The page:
Sunday, August 14, 2011
Happy Birthday, Steve Martin.
"I like a woman with a head on her shoulders. I hate necks."
"Hosting the Oscars is much like making love to a woman. It's something I only get to do when Billy Crystal is out of town."
"The operation was a success, but I'm afraid the doctor is dead."
"I believe that sex is one of the most beautiful, natural, wholesome things that money can buy."
"Talking about music is like dancing about architecture."
That poster above hung in my bedroom.
Steve Martin turned sixty-six on Sunday.
I've often considered, but never written, a post about the people whose senses of humor have impacted my life the most. My parents are most assuredly the gold medal winners, since their input was daily, and occasionally involved electric shock reinforcement.
But a silver-haired man is gazing up at them from the silver medal podium, and he's wearing a white suit and black tie, with an arrow prop mockingly impaling his head. A banjo rests at his side.
Steve Martin opened my eyes to comedy. As a thirteen-year-old who'd only recently been allowed to stay up late enough for a show called Saturday Night Live, I'd never tested the waters beyond the safer comic shtick of Bob Hope or Johnny Carson or Bill Cosby. When Martin guest hosted that first episode of SNL back in 1975, my parents had no idea what lay ahead.
I opted to suspend my true personality for about two years in order to channel this man. I memorized everything, and I mean everything, that he did:
The "wild and crazy" swinging Czechoslovakian dude: I'm a little embarrassed to admit that my mom was forced to hear "Wuh would lok to see yor big Amurican breasts her and now," at least fifty times while I honed the accent.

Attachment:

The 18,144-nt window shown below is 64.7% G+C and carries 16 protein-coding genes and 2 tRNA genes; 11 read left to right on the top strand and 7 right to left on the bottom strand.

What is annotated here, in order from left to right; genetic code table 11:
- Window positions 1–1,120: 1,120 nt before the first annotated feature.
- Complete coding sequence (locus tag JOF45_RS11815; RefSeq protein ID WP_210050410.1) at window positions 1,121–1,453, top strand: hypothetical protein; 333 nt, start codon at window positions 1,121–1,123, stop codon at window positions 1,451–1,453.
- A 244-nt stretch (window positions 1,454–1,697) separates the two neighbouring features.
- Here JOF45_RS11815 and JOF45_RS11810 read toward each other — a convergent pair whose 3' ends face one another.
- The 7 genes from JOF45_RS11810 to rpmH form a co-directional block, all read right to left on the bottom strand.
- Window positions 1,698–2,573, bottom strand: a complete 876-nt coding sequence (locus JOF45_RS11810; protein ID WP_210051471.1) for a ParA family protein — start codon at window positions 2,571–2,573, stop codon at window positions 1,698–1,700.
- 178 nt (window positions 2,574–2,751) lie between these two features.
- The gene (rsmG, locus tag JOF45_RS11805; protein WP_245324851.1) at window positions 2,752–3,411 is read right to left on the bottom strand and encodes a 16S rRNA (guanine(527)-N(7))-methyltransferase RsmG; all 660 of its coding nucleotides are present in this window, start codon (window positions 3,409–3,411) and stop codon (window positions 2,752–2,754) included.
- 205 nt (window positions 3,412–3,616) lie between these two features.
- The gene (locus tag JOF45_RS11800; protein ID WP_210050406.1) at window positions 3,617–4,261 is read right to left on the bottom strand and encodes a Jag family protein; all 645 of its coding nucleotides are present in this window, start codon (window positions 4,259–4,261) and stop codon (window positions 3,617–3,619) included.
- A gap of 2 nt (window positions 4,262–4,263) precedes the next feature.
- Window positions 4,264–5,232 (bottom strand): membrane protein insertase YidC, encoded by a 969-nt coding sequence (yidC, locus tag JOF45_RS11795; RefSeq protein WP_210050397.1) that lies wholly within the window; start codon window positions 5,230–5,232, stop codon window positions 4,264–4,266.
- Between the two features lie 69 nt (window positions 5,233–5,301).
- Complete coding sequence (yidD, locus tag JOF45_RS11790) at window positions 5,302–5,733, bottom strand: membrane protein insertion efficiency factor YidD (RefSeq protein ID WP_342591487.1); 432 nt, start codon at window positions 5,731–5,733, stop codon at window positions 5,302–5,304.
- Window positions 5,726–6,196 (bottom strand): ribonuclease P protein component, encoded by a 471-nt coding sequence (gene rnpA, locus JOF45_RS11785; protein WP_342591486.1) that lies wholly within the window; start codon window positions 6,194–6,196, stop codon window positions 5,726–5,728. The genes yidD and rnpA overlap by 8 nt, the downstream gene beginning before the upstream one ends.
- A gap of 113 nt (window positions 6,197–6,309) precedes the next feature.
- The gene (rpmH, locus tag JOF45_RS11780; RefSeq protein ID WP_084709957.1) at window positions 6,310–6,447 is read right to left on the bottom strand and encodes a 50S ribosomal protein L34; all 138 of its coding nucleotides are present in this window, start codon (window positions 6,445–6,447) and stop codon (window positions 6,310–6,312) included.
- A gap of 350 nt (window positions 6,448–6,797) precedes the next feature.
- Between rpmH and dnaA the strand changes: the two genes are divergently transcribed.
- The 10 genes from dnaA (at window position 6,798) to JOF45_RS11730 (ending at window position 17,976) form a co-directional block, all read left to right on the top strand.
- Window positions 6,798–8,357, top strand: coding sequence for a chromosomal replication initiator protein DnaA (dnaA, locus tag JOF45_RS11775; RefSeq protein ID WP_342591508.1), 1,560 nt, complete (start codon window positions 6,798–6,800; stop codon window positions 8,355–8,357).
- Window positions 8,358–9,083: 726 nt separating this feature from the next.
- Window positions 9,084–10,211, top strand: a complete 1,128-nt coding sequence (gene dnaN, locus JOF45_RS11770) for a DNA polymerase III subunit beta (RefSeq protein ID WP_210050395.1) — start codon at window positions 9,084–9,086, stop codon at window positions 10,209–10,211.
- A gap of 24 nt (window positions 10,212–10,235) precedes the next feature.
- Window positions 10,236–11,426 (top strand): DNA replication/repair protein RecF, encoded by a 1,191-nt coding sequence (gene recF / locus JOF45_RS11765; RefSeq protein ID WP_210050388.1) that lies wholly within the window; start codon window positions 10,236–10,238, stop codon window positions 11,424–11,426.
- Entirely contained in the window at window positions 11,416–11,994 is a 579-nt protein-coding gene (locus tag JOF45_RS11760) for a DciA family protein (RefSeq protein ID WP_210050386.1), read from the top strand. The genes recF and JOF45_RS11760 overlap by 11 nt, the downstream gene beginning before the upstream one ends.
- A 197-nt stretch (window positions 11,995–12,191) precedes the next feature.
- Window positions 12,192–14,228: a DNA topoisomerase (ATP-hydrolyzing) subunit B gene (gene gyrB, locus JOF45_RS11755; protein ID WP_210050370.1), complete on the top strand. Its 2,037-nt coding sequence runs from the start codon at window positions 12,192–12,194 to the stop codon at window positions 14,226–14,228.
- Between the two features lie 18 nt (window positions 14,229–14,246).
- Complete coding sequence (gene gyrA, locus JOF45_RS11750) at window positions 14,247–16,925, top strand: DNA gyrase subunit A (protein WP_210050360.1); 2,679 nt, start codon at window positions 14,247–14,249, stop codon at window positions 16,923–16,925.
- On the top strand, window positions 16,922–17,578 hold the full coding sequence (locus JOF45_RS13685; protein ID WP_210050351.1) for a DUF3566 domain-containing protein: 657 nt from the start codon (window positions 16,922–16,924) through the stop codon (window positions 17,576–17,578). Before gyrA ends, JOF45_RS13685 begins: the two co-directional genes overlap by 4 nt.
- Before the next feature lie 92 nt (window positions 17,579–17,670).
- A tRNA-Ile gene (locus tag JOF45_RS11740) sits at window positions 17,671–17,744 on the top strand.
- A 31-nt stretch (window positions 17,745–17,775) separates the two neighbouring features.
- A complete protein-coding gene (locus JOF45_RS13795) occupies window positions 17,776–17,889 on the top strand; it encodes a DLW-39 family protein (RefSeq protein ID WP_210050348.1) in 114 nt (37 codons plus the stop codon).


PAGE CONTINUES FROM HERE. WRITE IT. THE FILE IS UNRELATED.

That dancing routine with Gilda Radner: Practiced only in the confines of my bedroom with anything that resembled a dance partner, such as a stuffed happy face pillow or long section of Hot Wheels track.
Three record albums: A couple of friends and I would compete with each other to recite entire album sides. We would argue such important minutiae as, "No, idiot. He said 'Reality is just an escape for people who can't cope with drugs,' not 'those who can't cope with drugs.' Come on. Shit, man."
In 1979, Martin melded some of his best material to date, this time in cinematic form, with the release of The Jerk. The lead-up to its debut was tortuous, and I'll never forget, at long last, traveling up to the Renton Cinema in my parents' green Ford Fairmont (with partial sunroof) to watch my idol's inaugural film, accompanied by the "Shit, man" friend mentioned above, whose name was actually Kevin.
I won't be so audacious as to liken it to a pilgrimage, but...it was.
Steve Martin, along with so many others of his genre, like Radner, George Carlin, Bill Murray, Chevy Chase and Dan Aykroyd, had driven moving trucks containing irreverence, irony, satire, and plain old slapstick into a new housing development in my adolescent brain, where they've been residing ever since.
Here's to you, Steve Martin. Happy birthday, and remember: Always, no wait, never, no, always carry a litter bag in your car. When it gets full, you just toss it out the window.